Title: The Coffee House, copyleft
About this painting (quoted from Wikimedia Commons)
English: Coffee Houses played an important part in the social life of Robert Hooke. Only coffee and chocolate were served (no alcohol). Here news could be had, conversation, arguments, meetings, card games, wagers made, workmen could be paid, etc. (Hooke would sometimes carry out a scientific experiment in front of a coffee house audience as witnesses.) Hooke is shown writing (bottom left) at a table with people waiting to talk to him.
Rita Greer is a history artist, goldsmith, graphic designer, food scientist and author/writer. On retirement in 2003 Rita began the Robert Hooke project, “to put him back into history.”
According to the Institute of Physics article of Jan. 12, 2012: “Chroniclers of his time called him ‘despicable’, ‘mistrustful’ and ‘jealous’, and a rivalrous Isaac Newton might have had the only surviving portrait of him burnt, but, three centuries on, Robert Hooke is now regarded as one of the great Enlightenment scientists.”
I spend a large portion of my life in coffee houses too, writing and meeting with other writers, and artists. The friend who inspired the poem today was introduced to me in a coffee house in Olympia, on a dark November night in 2012. It was the kick-off meeting for NaNoWriMo that year.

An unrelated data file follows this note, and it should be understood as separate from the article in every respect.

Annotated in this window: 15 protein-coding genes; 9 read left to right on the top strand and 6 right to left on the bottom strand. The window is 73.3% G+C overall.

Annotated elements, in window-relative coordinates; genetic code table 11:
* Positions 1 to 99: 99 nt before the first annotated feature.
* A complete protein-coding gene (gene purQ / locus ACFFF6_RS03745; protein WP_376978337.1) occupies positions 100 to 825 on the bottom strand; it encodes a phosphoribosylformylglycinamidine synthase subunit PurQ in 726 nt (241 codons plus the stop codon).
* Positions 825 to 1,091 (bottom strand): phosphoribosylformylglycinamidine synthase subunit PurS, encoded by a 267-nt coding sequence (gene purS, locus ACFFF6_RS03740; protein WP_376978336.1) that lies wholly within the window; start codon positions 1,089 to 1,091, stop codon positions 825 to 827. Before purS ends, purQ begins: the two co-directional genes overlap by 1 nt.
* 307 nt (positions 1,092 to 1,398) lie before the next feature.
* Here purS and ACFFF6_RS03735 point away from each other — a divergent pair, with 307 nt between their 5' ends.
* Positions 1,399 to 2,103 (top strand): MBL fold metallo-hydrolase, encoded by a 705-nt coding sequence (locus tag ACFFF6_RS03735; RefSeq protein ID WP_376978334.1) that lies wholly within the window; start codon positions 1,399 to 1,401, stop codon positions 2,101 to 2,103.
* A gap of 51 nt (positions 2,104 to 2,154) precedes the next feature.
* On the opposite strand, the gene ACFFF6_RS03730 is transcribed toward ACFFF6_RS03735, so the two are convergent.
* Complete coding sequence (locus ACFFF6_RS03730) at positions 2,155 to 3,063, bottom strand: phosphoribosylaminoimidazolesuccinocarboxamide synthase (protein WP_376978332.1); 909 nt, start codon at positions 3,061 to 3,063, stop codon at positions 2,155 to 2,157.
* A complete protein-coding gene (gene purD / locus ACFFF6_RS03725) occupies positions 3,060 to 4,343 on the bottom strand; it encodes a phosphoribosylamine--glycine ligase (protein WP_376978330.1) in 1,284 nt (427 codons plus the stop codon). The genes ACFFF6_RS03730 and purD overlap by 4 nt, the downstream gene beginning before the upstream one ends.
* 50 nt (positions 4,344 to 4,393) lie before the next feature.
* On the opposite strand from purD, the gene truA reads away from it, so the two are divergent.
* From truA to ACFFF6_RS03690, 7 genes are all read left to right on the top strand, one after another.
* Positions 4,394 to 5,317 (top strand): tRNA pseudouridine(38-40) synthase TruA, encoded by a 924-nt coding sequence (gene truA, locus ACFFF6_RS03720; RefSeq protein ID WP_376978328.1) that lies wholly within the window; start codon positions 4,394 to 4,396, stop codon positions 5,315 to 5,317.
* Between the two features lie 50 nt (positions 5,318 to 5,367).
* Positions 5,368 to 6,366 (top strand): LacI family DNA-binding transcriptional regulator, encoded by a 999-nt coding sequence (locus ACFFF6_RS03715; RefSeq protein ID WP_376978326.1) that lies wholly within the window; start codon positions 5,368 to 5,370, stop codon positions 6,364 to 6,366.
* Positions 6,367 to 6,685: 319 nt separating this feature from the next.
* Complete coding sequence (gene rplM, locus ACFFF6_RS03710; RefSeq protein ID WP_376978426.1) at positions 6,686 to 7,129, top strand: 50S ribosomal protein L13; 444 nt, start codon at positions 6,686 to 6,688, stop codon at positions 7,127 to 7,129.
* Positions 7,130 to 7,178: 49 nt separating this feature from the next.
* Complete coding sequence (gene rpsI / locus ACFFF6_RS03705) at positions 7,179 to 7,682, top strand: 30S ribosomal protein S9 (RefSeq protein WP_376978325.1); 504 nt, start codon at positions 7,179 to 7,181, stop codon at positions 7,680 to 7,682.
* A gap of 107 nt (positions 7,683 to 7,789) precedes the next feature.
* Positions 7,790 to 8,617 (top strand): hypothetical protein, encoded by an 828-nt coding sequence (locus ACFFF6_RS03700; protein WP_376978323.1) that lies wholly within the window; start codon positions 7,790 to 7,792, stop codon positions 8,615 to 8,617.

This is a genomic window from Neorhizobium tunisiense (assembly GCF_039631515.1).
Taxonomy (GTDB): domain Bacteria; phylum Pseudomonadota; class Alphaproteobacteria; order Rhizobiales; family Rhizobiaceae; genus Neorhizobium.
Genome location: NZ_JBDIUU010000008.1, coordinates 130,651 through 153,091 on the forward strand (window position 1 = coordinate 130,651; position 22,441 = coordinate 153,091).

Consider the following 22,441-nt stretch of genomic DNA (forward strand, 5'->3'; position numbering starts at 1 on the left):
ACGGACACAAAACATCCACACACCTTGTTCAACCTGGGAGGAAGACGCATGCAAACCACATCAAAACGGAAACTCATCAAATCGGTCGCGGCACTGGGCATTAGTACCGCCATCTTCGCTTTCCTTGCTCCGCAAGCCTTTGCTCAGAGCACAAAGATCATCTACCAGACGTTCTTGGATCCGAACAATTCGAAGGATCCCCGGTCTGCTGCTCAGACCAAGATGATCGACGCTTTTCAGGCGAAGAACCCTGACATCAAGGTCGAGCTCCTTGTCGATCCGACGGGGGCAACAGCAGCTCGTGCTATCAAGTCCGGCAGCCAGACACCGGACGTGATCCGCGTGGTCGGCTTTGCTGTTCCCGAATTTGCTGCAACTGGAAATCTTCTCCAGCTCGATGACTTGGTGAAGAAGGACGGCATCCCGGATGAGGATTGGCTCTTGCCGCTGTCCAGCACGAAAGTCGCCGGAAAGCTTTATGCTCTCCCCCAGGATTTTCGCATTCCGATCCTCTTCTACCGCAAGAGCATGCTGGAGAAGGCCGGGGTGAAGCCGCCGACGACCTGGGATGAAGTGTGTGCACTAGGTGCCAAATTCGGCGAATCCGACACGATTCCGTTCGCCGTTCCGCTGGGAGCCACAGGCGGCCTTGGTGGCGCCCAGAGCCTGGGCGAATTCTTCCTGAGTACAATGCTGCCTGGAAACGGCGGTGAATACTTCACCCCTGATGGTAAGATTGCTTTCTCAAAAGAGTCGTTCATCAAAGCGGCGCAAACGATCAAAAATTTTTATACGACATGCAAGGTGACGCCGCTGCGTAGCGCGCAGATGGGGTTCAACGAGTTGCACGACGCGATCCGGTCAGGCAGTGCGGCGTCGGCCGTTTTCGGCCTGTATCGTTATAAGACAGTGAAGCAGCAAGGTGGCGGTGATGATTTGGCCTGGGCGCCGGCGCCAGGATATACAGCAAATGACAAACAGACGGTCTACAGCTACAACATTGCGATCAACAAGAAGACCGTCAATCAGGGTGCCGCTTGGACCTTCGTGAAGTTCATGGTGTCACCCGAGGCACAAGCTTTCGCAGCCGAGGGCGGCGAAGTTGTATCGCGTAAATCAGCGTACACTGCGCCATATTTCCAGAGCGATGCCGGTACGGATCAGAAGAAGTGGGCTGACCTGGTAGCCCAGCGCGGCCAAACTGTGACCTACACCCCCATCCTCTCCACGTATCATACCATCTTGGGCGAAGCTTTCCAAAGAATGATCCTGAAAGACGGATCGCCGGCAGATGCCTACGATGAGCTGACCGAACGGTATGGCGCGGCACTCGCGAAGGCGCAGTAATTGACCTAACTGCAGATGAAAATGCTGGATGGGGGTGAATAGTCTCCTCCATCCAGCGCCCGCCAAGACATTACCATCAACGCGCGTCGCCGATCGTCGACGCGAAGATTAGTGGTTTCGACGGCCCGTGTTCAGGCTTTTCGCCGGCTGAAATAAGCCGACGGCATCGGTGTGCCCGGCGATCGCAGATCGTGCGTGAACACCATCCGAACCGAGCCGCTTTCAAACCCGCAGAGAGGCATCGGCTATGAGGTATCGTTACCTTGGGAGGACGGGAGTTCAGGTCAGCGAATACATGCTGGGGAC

I met you in a coffee shop.
Knitters and authors vied for tables
In a dark, polished, coffee-scented room.
Texas wit met Northwest irreverence
And the world was never the same.
A sisterhood built on words
We met as old ladies, too wise to raise much hell.
We’d have been dangerous
Had Austin met Olympia in the young, wild days.
It must have been divine intent
That our lives converged in the quiet years.
Sisterhood binds and unites us
Because family is more
Than marriage or blood.
Irene © Connie J. Jasperson 2015, All Rights Reserved
4 responses to “#FlashFictionFriday: Irene (and Robert Hooke)”
Everyone knows–and it has been proven through countless research initiatives–that the original purpose of the Coffee House was to prime the various addicts for creative expression; hence, the consumption of coffee was akin to injections of opium in a different day and the absorption of mind-numbing audio-visual stimuli in the present day. The grim result, as we know, was a plethora of literary, musical, and visual art driven more by caffeine than by Muse!
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I am going to be presumptuous and assume I am the Irene the subject of this wonderful poem. After the last two days I’ve had, knowing that the talented Connie is both friend and family makes them worthwhile. Love you, lady.
You assume correctly, dear friend! I celebrate our friendship as well as coffee in this post.
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